A book about love, loss, and the power of music, perfect for fans of Nick Hornby and Fangirl.
Taliah Sahar Abdallat lives and breathes music. Songs have always helped Tal ease the pain of never having known her father. Her mother, born in Jordan and very secretive about her past, won’t say a word about who her dad really was. But when Tal finds a shoebox full of old letters from Julian Oliver—yes, the indie rock star Julian Oliver—she begins to piece the story together.
She writes to Julian, but after three years of radio silence, she’s given up hope. Then one day, completely out of the blue, Julian shows up at her doorstep, and Tal doesn’t know whether to be furious or to throw herself into his arms. Before she can decide, he asks her to go on a trip with him to meet her long-estranged family and to say good-bye to his father, her grandfather, who is dying.
Getting to know your father after sixteen years of estrangement doesn’t happen in one car ride. But as Tal spends more time with Julian and his family, she begins to untangle her parents’ secret past, and discovers a part of herself she never recognized before.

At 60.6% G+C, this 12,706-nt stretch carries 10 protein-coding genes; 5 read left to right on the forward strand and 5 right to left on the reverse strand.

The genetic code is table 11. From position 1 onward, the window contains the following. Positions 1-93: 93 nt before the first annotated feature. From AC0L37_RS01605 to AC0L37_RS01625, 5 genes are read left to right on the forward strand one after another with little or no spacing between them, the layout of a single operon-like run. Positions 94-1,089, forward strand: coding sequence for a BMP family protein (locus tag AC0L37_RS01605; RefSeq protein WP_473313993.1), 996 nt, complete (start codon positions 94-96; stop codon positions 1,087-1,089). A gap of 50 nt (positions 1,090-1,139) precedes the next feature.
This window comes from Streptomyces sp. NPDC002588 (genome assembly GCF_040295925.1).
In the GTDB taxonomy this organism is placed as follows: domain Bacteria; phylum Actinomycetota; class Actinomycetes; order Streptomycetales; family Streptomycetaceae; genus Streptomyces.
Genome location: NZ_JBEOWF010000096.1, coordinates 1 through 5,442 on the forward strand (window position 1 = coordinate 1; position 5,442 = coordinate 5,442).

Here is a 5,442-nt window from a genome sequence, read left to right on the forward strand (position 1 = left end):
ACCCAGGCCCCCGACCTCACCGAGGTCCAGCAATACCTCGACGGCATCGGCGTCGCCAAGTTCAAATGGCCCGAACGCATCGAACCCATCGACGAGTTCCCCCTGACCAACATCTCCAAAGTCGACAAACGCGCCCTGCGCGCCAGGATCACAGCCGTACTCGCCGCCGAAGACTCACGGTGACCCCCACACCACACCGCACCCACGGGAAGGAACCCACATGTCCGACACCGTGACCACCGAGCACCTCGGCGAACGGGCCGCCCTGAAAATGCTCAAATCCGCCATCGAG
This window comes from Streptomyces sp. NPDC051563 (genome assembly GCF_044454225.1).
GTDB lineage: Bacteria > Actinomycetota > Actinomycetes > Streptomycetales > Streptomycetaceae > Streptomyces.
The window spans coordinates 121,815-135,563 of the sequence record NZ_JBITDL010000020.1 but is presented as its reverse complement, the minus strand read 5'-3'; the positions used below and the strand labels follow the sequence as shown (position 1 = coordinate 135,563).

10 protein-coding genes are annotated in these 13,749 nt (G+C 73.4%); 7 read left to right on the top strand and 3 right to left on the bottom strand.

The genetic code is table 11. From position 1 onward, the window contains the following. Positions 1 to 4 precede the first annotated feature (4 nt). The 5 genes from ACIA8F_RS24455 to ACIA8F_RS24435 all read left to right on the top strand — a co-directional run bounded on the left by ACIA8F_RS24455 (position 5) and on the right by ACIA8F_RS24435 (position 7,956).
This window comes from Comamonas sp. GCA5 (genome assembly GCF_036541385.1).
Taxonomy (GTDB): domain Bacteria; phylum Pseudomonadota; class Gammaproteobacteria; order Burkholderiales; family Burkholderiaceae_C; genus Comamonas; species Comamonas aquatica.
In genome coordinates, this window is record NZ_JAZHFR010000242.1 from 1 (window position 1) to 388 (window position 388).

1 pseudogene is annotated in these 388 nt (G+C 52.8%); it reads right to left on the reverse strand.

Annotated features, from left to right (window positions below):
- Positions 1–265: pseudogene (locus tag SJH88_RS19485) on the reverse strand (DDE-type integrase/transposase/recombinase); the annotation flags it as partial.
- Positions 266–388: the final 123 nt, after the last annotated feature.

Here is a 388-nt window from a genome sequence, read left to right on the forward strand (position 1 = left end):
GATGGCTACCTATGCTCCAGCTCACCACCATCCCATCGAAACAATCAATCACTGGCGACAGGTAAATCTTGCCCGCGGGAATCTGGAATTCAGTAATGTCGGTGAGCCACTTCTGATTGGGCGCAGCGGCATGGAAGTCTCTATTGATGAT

By the acclaimed author of My Heart and Other Black Holes, this is an intergenerational story of family and legacy and the way love informs both of those things. It’s about secrets and the debt of silence. It’s about the power of songs. And most of all, it’s about learning how to say hello. And good-bye.
Sixteen-year-old Taliah has never met her father. Her mother claims that he is someone from her homeland in Jordan, but after gathering some clues, Taliah believes he is rock star Julian Oliver, who grew up in the same Indiana town where her mother attended college. Taliah's suspicions are confirmed when Julian unexpectedly arrives on her doorstep with a request that she accompany him to meet her dying paternal grandfather. On a whim (and since her mother is conveniently in Paris), Taliah decides to go. In Oak Falls, Ind., she comes to know her father's mother, her cousins, and an interesting boy who lives next door, while gaining insight into her parents' relationship and learning something about her own potential as a musician and as a friend. Warga (My Heart and Other Black Holes) skillfully combines three tales: one of introverted Taliah coming out of her shell, one of Taliah's mother as a young immigrant, and one of Julian's rising career and unrequited love. Intriguing, romantic, and honest, the book celebrates the new beginnings that can emerge from tragic endings. Ages 14 up.